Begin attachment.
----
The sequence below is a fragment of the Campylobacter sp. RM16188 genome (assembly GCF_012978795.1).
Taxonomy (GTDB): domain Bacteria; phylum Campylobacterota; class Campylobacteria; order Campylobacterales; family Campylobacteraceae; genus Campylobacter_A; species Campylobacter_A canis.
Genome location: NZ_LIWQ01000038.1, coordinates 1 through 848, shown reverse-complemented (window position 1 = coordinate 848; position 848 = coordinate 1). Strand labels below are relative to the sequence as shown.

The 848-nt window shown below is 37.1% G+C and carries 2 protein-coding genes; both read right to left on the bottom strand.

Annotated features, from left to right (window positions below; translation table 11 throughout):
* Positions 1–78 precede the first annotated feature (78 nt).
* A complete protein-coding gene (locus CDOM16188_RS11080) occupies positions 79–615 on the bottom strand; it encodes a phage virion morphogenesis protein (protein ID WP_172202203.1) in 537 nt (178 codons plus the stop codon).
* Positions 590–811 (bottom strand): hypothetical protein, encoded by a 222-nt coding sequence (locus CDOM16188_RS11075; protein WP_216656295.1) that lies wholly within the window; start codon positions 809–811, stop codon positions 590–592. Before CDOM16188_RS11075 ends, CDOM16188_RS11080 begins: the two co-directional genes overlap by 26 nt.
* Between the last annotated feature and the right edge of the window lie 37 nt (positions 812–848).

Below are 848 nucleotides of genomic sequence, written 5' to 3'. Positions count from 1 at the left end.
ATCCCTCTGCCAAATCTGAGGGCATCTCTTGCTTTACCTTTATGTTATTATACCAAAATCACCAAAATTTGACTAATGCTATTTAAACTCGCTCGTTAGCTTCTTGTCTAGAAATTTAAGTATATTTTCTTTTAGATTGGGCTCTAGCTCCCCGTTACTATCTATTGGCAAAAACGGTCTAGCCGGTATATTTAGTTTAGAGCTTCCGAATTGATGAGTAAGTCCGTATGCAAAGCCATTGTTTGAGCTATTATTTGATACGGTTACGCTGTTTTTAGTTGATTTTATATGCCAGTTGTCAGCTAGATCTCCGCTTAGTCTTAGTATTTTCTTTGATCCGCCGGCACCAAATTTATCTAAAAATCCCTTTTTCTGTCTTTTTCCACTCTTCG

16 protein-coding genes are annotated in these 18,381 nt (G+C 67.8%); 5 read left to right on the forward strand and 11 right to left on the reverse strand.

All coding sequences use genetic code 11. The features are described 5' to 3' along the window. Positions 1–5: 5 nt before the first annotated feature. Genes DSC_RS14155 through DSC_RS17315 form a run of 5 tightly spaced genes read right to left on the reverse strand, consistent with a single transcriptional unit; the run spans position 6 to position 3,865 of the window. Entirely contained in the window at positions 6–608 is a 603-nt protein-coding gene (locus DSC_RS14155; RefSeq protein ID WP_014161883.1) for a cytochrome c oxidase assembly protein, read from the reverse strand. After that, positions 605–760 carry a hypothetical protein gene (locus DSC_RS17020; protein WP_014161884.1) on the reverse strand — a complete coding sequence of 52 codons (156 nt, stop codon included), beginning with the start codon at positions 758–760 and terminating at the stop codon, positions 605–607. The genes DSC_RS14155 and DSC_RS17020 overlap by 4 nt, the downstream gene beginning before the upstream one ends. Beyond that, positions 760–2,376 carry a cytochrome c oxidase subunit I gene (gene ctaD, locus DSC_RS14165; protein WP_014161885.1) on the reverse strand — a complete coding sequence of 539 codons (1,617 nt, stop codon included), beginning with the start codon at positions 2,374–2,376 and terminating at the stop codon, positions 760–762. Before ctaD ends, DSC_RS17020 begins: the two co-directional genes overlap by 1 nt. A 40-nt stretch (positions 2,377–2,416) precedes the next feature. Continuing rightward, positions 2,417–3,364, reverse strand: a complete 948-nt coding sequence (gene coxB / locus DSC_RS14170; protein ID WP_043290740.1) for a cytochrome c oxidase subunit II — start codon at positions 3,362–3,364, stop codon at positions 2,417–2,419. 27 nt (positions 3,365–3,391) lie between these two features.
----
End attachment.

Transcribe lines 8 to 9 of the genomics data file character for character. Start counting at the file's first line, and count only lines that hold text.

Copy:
* Positions 590–811 (bottom strand): hypothetical protein, encoded by a 222-nt coding sequence (locus CDOM16188_RS11075; protein WP_216656295.1) that lies wholly within the window; start codon positions 809–811, stop codon positions 590–592. Before CDOM16188_RS11075 ends, CDOM16188_RS11080 begins: the two co-directional genes overlap by 26 nt.
* Between the last annotated feature and the right edge of the window lie 37 nt (positions 812–848).